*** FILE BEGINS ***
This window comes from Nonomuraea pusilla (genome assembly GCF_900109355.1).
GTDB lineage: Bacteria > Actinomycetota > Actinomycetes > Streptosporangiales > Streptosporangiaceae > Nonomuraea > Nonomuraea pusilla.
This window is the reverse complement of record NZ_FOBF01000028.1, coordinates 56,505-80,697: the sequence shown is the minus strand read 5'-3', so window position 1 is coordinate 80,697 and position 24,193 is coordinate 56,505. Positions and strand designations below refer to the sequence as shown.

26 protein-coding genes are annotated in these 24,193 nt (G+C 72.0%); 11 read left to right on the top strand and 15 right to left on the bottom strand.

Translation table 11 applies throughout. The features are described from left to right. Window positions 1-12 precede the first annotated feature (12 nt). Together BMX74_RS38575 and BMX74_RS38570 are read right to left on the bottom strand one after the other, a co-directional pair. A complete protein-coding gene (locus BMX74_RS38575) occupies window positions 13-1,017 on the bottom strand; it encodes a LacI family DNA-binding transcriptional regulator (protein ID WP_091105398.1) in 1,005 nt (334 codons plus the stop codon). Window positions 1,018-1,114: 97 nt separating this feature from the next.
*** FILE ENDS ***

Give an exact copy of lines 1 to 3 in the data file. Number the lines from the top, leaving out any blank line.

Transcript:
This window comes from Nonomuraea pusilla (genome assembly GCF_900109355.1).
GTDB lineage: Bacteria > Actinomycetota > Actinomycetes > Streptosporangiales > Streptosporangiaceae > Nonomuraea > Nonomuraea pusilla.
This window is the reverse complement of record NZ_FOBF01000028.1, coordinates 56,505-80,697: the sequence shown is the minus strand read 5'-3', so window position 1 is coordinate 80,697 and position 24,193 is coordinate 56,505. Positions and strand designations below refer to the sequence as shown.